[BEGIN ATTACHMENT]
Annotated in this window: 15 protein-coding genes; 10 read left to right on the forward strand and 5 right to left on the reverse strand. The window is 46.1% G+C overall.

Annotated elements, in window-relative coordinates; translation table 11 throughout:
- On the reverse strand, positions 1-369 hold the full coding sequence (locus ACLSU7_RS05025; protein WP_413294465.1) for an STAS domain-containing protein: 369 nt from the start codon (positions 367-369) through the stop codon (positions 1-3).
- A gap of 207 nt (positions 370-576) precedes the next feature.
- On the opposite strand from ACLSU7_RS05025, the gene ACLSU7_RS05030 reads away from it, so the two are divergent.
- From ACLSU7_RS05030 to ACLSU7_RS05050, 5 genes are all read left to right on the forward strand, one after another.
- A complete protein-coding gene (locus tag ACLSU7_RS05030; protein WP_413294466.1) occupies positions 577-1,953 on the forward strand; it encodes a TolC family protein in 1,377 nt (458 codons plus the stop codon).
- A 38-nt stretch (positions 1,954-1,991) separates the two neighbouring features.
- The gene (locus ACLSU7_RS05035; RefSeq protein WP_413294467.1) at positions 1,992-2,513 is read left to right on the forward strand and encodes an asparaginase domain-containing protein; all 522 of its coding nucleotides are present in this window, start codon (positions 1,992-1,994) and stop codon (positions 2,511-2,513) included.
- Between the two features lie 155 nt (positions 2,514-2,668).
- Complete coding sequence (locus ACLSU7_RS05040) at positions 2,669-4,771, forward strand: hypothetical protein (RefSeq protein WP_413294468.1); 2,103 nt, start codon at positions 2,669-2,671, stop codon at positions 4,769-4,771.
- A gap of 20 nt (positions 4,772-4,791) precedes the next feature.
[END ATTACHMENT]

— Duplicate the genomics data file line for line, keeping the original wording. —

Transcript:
Annotated in this window: 15 protein-coding genes; 10 read left to right on the forward strand and 5 right to left on the reverse strand. The window is 46.1% G+C overall.

Annotated elements, in window-relative coordinates; translation table 11 throughout:
- On the reverse strand, positions 1-369 hold the full coding sequence (locus ACLSU7_RS05025; protein WP_413294465.1) for an STAS domain-containing protein: 369 nt from the start codon (positions 367-369) through the stop codon (positions 1-3).
- A gap of 207 nt (positions 370-576) precedes the next feature.
- On the opposite strand from ACLSU7_RS05025, the gene ACLSU7_RS05030 reads away from it, so the two are divergent.
- From ACLSU7_RS05030 to ACLSU7_RS05050, 5 genes are all read left to right on the forward strand, one after another.
- A complete protein-coding gene (locus tag ACLSU7_RS05030; protein WP_413294466.1) occupies positions 577-1,953 on the forward strand; it encodes a TolC family protein in 1,377 nt (458 codons plus the stop codon).
- A 38-nt stretch (positions 1,954-1,991) separates the two neighbouring features.
- The gene (locus ACLSU7_RS05035; RefSeq protein WP_413294467.1) at positions 1,992-2,513 is read left to right on the forward strand and encodes an asparaginase domain-containing protein; all 522 of its coding nucleotides are present in this window, start codon (positions 1,992-1,994) and stop codon (positions 2,511-2,513) included.
- Between the two features lie 155 nt (positions 2,514-2,668).
- Complete coding sequence (locus ACLSU7_RS05040) at positions 2,669-4,771, forward strand: hypothetical protein (RefSeq protein WP_413294468.1); 2,103 nt, start codon at positions 2,669-2,671, stop codon at positions 4,769-4,771.
- A gap of 20 nt (positions 4,772-4,791) precedes the next feature.